The film's executive producer Jay Sedrish (above, left) producer Jody Savin and director Randall Miller also are defendants in the case
Open Road Films, which was to be the distributor of “Midnight Rider,” is asking Georgia state judge to dismiss it from a civil lawsuit filed by the family of Sarah Jones, the camera assistant who was killed in the Feb. 20 train accident on the set of the movie.
The company said in a court filing in Chatham County State Court that there is “no causal connection between any conduct of Open Road and any alleged loss or damages plaintiffs contend they suffered.”
It also said that the action should be dismissed because the court lacks jurisdiction over Open Road, among a number of defenses it outlined in its brief.
The family of Sarah Jones filed a civil lawsuit against 18 defendants in May, claiming that the production failed to take reasonable, minimum safety precautions and failed to comply with applicable industry standards. The suit claims that the defendants knew they did not have permission to shoot on the CSX railroad tracks, where Jones was killed and six others were injured when a train came unexpectedly as the production was shooting on a train trestle.
In the family’s complaint, they contended that Open Road retained “individual responsibility for ensuring that ‘Midnight Rider’ filming was conducted in a safe and legal manner, in compliance with applicable industry standards.”
But Open Road’s filing outlines a long series of defenses, some them standard to a negligence suit, pointing to others’ responsibilities for the safety on the set. It contends that “intervening wrongful and/or criminal conduct of third persons was the immediate and effective cause of plaintiffs’ damages.”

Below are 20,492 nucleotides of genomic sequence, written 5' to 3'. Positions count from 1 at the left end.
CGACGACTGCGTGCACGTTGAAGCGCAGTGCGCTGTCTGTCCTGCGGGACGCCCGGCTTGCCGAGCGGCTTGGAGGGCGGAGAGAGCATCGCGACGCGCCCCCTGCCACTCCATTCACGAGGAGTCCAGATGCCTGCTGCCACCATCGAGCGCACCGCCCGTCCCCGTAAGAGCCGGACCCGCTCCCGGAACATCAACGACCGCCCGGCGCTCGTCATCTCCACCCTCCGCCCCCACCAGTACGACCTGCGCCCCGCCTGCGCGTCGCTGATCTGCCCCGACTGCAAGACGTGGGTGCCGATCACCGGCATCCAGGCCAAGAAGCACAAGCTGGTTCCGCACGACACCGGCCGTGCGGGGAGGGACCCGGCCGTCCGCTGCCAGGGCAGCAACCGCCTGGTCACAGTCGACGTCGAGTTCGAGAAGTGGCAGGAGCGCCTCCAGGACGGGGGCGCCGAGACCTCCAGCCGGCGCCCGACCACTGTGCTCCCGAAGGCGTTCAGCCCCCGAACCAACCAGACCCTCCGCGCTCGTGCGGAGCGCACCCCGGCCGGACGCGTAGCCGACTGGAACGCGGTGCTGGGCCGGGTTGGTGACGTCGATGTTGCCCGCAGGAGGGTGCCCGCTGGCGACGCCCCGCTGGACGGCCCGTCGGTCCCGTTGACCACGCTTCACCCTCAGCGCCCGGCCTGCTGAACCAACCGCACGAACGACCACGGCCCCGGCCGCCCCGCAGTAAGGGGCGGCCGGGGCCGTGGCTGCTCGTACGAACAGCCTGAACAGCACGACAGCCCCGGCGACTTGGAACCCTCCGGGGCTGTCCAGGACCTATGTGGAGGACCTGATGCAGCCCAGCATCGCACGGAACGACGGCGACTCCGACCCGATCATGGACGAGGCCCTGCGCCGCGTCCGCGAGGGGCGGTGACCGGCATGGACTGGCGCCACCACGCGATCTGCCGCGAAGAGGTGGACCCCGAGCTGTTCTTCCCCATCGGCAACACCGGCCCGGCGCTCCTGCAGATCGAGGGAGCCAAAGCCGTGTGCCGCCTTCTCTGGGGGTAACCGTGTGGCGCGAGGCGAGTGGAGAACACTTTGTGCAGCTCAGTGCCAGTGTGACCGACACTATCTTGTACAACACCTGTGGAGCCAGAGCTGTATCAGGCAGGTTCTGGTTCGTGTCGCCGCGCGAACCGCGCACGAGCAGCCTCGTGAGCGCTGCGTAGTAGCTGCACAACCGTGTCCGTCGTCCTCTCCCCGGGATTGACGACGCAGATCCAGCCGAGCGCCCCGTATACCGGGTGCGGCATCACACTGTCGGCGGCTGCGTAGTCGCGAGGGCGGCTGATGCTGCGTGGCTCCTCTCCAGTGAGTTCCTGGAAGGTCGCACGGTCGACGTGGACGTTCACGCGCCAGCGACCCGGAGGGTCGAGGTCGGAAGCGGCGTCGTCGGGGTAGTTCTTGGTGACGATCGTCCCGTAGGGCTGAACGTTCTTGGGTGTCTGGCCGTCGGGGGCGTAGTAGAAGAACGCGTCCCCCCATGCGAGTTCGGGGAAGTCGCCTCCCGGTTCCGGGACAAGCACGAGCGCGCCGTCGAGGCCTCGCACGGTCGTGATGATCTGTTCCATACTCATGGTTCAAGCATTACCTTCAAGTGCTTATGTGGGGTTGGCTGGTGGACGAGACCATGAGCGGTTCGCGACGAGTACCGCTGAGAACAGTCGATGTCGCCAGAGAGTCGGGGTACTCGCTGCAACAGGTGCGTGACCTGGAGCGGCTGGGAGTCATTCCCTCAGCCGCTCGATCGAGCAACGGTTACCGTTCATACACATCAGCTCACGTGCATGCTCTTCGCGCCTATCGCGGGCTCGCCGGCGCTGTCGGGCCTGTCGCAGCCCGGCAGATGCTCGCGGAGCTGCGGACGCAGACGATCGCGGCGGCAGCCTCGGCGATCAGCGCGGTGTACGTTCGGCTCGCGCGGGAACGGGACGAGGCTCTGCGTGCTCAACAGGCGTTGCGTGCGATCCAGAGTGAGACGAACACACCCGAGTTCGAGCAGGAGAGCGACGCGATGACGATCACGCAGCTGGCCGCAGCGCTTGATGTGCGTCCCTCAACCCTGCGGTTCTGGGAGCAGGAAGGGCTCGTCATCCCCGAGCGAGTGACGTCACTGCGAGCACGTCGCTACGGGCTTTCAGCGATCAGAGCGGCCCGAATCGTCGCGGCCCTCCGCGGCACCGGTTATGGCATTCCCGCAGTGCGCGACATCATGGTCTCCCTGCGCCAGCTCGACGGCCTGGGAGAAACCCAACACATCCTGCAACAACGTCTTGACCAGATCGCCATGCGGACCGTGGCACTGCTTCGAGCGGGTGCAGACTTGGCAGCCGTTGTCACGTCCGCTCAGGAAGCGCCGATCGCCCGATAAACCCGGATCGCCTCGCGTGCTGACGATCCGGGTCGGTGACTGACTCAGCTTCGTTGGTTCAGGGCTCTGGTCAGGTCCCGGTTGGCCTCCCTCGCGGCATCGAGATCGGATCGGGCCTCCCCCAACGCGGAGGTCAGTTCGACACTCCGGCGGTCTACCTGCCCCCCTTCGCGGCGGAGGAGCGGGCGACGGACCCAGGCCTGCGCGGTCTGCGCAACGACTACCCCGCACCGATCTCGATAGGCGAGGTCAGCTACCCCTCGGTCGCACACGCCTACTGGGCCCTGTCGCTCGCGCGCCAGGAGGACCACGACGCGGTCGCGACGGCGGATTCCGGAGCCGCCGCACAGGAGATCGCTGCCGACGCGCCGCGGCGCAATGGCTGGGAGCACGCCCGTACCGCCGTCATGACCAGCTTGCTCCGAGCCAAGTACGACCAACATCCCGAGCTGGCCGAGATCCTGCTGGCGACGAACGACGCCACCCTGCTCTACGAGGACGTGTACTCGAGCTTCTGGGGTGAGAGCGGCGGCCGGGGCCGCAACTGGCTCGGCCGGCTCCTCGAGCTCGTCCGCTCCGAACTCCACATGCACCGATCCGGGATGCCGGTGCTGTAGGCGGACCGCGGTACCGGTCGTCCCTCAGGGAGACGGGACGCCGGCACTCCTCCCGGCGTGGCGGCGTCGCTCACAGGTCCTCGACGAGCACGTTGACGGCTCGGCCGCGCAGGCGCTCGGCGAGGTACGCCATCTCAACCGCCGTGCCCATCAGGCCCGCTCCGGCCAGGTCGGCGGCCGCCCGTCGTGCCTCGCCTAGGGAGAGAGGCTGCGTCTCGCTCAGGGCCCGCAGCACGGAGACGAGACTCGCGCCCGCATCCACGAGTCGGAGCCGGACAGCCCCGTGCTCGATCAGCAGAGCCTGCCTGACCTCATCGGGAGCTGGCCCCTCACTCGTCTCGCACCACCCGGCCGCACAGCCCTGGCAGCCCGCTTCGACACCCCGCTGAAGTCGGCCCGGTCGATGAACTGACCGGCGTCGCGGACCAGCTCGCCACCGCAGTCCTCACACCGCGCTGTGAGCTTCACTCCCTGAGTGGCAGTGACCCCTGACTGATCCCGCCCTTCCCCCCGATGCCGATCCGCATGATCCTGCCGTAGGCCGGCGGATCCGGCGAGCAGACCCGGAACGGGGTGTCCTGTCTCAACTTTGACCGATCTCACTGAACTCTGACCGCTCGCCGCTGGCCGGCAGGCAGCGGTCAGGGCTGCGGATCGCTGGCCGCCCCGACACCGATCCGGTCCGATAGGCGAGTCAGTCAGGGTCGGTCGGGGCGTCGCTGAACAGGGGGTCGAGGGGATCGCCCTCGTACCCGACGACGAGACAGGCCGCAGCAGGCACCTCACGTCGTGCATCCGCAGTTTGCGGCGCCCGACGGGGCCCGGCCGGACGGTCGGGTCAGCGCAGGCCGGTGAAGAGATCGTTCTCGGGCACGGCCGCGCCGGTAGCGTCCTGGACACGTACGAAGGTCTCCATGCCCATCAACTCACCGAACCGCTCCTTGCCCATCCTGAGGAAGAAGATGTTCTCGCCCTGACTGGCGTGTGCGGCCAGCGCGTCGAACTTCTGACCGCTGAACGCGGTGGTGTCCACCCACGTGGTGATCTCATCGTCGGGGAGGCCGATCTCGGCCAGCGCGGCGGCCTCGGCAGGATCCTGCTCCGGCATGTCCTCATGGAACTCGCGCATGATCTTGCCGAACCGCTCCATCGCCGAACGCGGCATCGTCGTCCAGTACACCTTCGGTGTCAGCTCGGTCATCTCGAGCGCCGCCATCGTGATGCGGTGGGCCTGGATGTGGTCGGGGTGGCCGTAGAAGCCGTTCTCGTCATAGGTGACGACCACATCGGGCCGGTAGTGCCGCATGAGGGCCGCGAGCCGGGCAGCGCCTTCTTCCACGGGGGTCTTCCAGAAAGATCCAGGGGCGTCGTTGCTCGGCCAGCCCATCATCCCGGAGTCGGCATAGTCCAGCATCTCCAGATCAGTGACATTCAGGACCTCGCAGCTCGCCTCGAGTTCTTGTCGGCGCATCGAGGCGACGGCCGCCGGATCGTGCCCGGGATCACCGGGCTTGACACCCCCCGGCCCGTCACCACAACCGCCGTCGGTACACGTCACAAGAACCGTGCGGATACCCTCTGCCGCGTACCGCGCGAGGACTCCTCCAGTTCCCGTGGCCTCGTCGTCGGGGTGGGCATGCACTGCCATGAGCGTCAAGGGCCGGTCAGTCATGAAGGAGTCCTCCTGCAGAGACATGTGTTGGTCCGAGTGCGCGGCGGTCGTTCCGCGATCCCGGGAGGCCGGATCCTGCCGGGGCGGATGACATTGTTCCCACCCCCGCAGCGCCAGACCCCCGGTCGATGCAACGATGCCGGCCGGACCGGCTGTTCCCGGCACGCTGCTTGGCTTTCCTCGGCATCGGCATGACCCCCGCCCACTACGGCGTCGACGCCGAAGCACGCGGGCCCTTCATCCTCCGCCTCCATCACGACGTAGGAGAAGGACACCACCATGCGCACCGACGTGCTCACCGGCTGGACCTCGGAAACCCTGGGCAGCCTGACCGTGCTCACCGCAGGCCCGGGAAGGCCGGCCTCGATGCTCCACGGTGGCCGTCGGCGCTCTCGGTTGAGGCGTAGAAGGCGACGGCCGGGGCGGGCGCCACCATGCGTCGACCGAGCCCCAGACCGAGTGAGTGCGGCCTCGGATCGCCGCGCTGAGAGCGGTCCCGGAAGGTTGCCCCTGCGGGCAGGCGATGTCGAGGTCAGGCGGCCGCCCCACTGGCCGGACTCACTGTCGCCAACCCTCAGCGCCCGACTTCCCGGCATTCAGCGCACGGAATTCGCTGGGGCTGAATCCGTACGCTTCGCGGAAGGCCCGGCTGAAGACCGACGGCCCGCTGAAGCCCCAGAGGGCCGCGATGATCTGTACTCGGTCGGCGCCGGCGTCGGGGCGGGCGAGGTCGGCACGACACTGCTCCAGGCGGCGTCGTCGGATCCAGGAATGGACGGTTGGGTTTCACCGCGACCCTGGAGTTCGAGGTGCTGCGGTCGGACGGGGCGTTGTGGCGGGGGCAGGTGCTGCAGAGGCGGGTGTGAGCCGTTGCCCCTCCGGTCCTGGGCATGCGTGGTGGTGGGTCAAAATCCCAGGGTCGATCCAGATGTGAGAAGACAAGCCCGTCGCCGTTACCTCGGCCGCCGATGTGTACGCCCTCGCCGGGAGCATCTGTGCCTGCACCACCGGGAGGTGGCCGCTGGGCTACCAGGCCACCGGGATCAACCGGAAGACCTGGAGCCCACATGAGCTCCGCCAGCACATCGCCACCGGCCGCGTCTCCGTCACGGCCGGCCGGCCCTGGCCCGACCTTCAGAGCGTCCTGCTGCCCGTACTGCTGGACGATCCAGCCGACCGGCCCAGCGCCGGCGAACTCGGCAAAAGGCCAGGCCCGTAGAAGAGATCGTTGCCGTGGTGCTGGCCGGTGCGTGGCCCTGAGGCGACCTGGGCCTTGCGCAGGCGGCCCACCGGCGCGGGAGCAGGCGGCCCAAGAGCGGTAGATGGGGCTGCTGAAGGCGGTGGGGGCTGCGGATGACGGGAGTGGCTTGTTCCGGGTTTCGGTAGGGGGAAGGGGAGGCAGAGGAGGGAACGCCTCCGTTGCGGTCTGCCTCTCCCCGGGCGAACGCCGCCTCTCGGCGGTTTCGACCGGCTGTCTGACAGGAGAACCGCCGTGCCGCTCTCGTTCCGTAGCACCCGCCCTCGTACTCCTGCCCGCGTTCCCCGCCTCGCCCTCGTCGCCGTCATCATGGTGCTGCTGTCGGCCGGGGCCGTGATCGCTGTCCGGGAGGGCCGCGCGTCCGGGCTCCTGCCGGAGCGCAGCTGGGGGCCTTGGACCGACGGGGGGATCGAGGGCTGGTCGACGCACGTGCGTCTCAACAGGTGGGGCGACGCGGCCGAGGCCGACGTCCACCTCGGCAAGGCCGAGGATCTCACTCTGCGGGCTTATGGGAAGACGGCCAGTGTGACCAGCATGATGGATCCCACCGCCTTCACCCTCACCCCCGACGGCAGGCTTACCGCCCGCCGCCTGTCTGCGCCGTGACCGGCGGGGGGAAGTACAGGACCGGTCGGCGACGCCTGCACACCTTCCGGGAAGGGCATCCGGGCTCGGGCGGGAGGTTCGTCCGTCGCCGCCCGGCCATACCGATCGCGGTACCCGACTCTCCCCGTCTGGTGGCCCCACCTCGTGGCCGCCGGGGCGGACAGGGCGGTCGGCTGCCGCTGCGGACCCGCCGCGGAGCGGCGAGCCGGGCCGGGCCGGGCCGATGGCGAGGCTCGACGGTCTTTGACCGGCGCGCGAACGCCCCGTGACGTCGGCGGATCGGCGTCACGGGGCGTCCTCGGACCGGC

The film’s director, Randall Miller, producer Jody Savin and executive producer Jay Sedrish also are defendants in the case. They are facing criminal charges of involuntary manslaughter and criminal trespass. Miller and Savin have plead not guilty, and Sedrish has not yet been arraigned.
In its answer to the civil lawsuit, Open Road also said that the family’s claim against it is barred because Jones “did not exercise ordinary care, caution and prudence in connection with the transactions and events alleged in the complaint.” It contends that the plaintiffs are barred from recovering damages against Open Road by the doctrine of contributory negligence, or that any damages must be “proportionately reduced” under the doctrine of comparative negligence.
“Plaintiffs’ claim is barred, in whole or in part, because Jones freely and voluntarily assumed the risk of injury and damage in the complaint,” Open Road said in its filing.
Open Road also filed a motion to stay discovery for 90 days until Nov. 6 to give the country time to hear its motion to dismiss.
Another defendant, WME BI Holdings, also asked to be dismissed from the case, contending that it is a holding company and “did not engaged in any of the activities” outlined in the Jones family’s complaint. WME was named in the suit as the loan out corporation for another defendant, cinematographer Mike Ozier.